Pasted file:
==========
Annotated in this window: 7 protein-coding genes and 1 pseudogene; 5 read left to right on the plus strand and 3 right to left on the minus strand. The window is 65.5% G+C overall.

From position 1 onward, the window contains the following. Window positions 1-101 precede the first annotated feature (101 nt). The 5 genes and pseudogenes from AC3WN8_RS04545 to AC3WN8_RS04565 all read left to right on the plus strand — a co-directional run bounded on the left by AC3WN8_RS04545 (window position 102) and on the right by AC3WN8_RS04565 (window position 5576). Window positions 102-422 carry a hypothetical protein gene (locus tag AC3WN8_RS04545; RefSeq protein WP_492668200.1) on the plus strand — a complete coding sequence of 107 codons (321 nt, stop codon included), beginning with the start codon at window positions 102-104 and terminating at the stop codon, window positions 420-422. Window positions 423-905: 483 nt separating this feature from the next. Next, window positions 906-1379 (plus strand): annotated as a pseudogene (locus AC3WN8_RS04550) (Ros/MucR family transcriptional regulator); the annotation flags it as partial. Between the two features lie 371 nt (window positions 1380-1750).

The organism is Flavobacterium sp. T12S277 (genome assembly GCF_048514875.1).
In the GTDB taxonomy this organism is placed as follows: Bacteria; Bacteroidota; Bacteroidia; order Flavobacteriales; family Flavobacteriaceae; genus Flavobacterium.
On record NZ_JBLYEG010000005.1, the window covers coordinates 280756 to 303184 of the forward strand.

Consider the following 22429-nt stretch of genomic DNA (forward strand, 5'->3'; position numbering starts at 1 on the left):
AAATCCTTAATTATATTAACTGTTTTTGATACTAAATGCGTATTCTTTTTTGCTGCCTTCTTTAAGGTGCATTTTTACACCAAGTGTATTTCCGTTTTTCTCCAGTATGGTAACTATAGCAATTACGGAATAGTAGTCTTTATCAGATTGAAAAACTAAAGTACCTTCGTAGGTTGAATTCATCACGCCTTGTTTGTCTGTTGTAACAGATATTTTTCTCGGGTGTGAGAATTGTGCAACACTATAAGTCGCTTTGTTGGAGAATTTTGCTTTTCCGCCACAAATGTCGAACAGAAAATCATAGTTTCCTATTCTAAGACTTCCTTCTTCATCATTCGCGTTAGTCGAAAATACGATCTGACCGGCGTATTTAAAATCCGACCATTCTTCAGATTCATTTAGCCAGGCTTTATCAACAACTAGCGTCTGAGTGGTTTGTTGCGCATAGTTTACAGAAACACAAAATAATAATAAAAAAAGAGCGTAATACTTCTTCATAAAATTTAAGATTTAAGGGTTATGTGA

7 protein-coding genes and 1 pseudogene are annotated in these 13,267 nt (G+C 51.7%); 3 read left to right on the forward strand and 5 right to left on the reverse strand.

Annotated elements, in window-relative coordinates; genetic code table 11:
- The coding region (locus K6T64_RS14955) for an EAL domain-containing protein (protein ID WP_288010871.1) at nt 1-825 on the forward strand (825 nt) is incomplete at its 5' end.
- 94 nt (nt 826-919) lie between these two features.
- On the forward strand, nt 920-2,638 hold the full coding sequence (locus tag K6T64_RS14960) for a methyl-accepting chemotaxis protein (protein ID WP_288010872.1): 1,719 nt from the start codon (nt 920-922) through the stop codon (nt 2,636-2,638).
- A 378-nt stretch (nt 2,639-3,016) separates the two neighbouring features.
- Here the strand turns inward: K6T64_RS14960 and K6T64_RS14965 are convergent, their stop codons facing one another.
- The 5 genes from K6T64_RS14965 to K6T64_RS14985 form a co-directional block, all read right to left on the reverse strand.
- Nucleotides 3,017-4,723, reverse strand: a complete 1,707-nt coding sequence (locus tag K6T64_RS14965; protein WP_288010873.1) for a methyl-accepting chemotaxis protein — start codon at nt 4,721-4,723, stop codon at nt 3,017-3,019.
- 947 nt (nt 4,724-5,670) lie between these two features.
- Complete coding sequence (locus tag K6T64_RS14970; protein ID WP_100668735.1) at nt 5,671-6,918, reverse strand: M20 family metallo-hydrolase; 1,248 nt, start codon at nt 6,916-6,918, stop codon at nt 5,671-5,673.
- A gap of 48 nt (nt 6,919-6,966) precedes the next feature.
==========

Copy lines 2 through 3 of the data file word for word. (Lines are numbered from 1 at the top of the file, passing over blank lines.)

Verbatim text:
From position 1 onward, the window contains the following. Window positions 1-101 precede the first annotated feature (101 nt). The 5 genes and pseudogenes from AC3WN8_RS04545 to AC3WN8_RS04565 all read left to right on the plus strand — a co-directional run bounded on the left by AC3WN8_RS04545 (window position 102) and on the right by AC3WN8_RS04565 (window position 5576). Window positions 102-422 carry a hypothetical protein gene (locus tag AC3WN8_RS04545; RefSeq protein WP_492668200.1) on the plus strand — a complete coding sequence of 107 codons (321 nt, stop codon included), beginning with the start codon at window positions 102-104 and terminating at the stop codon, window positions 420-422. Window positions 423-905: 483 nt separating this feature from the next. Next, window positions 906-1379 (plus strand): annotated as a pseudogene (locus AC3WN8_RS04550) (Ros/MucR family transcriptional regulator); the annotation flags it as partial. Between the two features lie 371 nt (window positions 1380-1750).

The organism is Flavobacterium sp. T12S277 (genome assembly GCF_048514875.1).